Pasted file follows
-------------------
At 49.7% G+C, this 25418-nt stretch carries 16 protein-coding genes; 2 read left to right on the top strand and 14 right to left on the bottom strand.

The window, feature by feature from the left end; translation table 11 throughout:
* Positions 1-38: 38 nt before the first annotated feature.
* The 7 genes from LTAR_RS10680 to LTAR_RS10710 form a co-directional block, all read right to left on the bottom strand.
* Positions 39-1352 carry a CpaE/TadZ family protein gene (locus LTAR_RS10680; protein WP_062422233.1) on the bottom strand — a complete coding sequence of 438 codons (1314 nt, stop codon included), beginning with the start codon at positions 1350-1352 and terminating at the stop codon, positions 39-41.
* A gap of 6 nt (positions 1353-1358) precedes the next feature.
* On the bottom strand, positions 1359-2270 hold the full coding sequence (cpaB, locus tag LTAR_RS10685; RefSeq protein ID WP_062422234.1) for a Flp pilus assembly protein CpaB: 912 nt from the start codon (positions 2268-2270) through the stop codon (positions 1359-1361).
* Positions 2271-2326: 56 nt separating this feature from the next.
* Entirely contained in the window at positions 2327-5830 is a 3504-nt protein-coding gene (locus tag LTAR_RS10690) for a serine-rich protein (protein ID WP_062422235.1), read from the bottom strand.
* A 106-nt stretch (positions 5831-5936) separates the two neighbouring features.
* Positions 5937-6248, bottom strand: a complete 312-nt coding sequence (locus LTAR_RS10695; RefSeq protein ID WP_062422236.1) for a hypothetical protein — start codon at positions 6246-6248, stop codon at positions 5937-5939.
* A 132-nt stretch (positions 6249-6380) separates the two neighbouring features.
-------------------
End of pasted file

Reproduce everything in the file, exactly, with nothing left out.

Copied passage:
At 49.7% G+C, this 25418-nt stretch carries 16 protein-coding genes; 2 read left to right on the top strand and 14 right to left on the bottom strand.

The window, feature by feature from the left end; translation table 11 throughout:
* Positions 1-38: 38 nt before the first annotated feature.
* The 7 genes from LTAR_RS10680 to LTAR_RS10710 form a co-directional block, all read right to left on the bottom strand.
* Positions 39-1352 carry a CpaE/TadZ family protein gene (locus LTAR_RS10680; protein WP_062422233.1) on the bottom strand — a complete coding sequence of 438 codons (1314 nt, stop codon included), beginning with the start codon at positions 1350-1352 and terminating at the stop codon, positions 39-41.
* A gap of 6 nt (positions 1353-1358) precedes the next feature.
* On the bottom strand, positions 1359-2270 hold the full coding sequence (cpaB, locus tag LTAR_RS10685; RefSeq protein ID WP_062422234.1) for a Flp pilus assembly protein CpaB: 912 nt from the start codon (positions 2268-2270) through the stop codon (positions 1359-1361).
* Positions 2271-2326: 56 nt separating this feature from the next.
* Entirely contained in the window at positions 2327-5830 is a 3504-nt protein-coding gene (locus tag LTAR_RS10690) for a serine-rich protein (protein ID WP_062422235.1), read from the bottom strand.
* A 106-nt stretch (positions 5831-5936) separates the two neighbouring features.
* Positions 5937-6248, bottom strand: a complete 312-nt coding sequence (locus LTAR_RS10695; RefSeq protein ID WP_062422236.1) for a hypothetical protein — start codon at positions 6246-6248, stop codon at positions 5937-5939.
* A 132-nt stretch (positions 6249-6380) separates the two neighbouring features.